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pdh3
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« Reply #11 on: October 25, 2006, 04:48:31 PM »

I 'm reading the Stephanie Plum series of books by Janet Evanovich. They are very funny, light, fluffy reading. I read for stress relief, so I am keeping it fun and entertaining for the moment.
I have asked for Larry Garrison's book for my birthday, so maybe I will start that one soon.
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SunFreak2
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« Reply #12 on: October 25, 2006, 10:45:56 PM »

Quote from: "LouiseVargas"
Awwwww, Justins, it would be the lap of luxury for you to read to me. Thank you. I love you to pieces.

I can still read, it just is harder than it was in the old days. I used to recline on a pillow on my sofa and read a paperback. The light came from a lamp across the room. I could see just fine.


Hi Mom!  I love James Michener too!  I love historical fiction.  Shoot I just love to read.  I started first grade when I was 5.  They didn't want me, but my Mom said she's already been to kindergarten, she reads, does multiplication, etc.  Reluctantly they took me and I won the First Grade Reader Award out of a hundred or so students both semesters. I read all the books in the children's section at the library by the time I was 7 and had to get permission to check out adult books. Before the internet, when I would get desperate to read something, I would open the kitchen pantry and start reading the labels!  LOL.

Louise - they make books now with large print, and ontape.  Our library here checks out the audio books.

Right now I'm reading 2 books:

Ordinary Heroes by Scott Turow - it's about WWII & life lessons learned

Coroner's Journal - It's written by the Louisianna Chief Medical Examiner about the horrors of Katrina and ID'ing all the bodies.  What a nightmare.
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justinsmama
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« Reply #13 on: October 25, 2006, 11:17:14 PM »

LOL @ Sunfreak reading labels! I used to do that, too!
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mrs. red
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« Reply #14 on: October 28, 2006, 07:22:50 PM »

Quote from: "pdh3"
I 'm reading the Stephanie Plum series of books by Janet Evanovich. They are very funny, light, fluffy reading. I read for stress relief, so I am keeping it fun and entertaining for the moment.
I have asked for Larry Garrison's book for my birthday, so maybe I will start that one soon.


I love the parts where he discusses the Grifters.... but that's all I will say....


I am a voracious reader... Love Stephaine Plum too!  MeMere was the one that turned me on to Janet Evanovich's Stephanie Plum....

I am into fluffy right now... I get enough reading heavy duty at work....
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BTgirl
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« Reply #15 on: October 29, 2006, 09:23:06 AM »

I tend to get fascinated with a subject and read lots on it and end up with a big collection of books on the topic. I've done that in the past with Lizzie Borden and Jack the Ripper.

My topic of choice right now is reincarnation, and I've recently re-read a book I really like on the subject. Has anyone else here read Mission To Millboro?
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LouiseVargas
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« Reply #16 on: October 29, 2006, 11:42:31 PM »

BT, I know what you mean. I have more books on Fung Shui than you could imagine.

I have not read the book you mentioned but I'm a firm believer in reincarnation. I discussed it years ago with my daughter (born 1966) and she said she is a reincarnated Viet Nam vet.  I cannot doubt her.
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A's Fever
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« Reply #17 on: October 30, 2006, 04:02:58 PM »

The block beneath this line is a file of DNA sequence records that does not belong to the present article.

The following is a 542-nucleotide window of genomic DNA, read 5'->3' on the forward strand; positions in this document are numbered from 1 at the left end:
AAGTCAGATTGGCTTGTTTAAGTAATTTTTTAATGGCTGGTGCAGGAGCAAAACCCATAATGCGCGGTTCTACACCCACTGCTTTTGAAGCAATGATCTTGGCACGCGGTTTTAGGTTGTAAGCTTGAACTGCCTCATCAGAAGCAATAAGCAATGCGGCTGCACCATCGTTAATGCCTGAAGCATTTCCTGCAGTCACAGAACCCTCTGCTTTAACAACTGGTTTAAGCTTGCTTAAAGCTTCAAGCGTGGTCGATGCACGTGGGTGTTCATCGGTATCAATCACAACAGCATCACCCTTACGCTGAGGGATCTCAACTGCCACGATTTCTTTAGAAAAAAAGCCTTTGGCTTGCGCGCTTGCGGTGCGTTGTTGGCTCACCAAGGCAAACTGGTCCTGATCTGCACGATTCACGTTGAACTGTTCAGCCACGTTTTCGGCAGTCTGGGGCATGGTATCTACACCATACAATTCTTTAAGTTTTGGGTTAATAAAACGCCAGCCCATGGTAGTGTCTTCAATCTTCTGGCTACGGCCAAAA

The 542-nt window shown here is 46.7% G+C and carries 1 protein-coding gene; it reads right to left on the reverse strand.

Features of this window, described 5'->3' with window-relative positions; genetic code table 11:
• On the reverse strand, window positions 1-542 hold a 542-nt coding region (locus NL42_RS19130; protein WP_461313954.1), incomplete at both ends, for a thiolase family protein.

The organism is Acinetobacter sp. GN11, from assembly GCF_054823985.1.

Louise,

In another thread - I don't remember which one - you made reference to a story about fate.  Again, I don't remember details, but it was quite haunting.  If you recall, please post the name of the book as I think I would like to read it.  Thanks!
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LouiseVargas
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« Reply #18 on: October 31, 2006, 01:24:03 AM »

A's,

It was in the Corey Lidle thread.

"Appointment in Samarra" - a novel by John O'Hara, published in 1934 by Harcourt, Brace and Company, Inc., New York.

The foreword was written by W. Somerset Maugham and I've condensed it.  In Bagdad, a merchant sent his servant to the marketplace for provisions. The servant came running back very frightened. He said, Master, I saw Mr. Death at the marketplace and he made a threatening gesture toward me. Lend me your horse so I can ride to Samarra where death will not find me. And he rode off. The merchant went down to the marketplace and found Mr. Death and asked "why did you threaten my servant." Mr. Death said it was not a threatening gesture ... it was only a start of surprise ... I was astonished to see him in Bagdad for I have an appointment tonight with him in Samarra.

A's, I have never read the book, just the foreward.

I just googled it and found this summary: It is the story of Julian English, a rather unlikable, conceited Cadillac dealer who throws a drink in an influential businessman's face which leads to his rapid downfall in a fictional Pennsylvania town at Christmas time in 1930. He captures the time and culture of early depression America in a small city where everyone knows everyone else.  Julian apparently made a fatal mistake.

Some years ago I was discussing the movie "The House of Sand and Fog" with my daughter, which was a heartbreaker. She said, "Each character made one fatal mistake that created an entertwined chain of events that led towards all their downfalls."

I believe in fate. If I go back to get my sunglasses and then get in an accident, I wonder what would have happened had I not gone back. I would have escaped. Others have told me I would probably have been hit by a big rig and going back saved my life.

I don't understand fate and we can't explain it in scientific terms.
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Hope is everything. I see angels everywhere.
Jacqueline
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« Reply #19 on: October 31, 2006, 11:34:47 AM »

Reading now:

WAR OF THE GODFATHERS The Bloody Confrontation between the Chicago and New York Families for Co.


Just finished:  The Bad Guys Won....

Re: the 1986 NY MET Team.....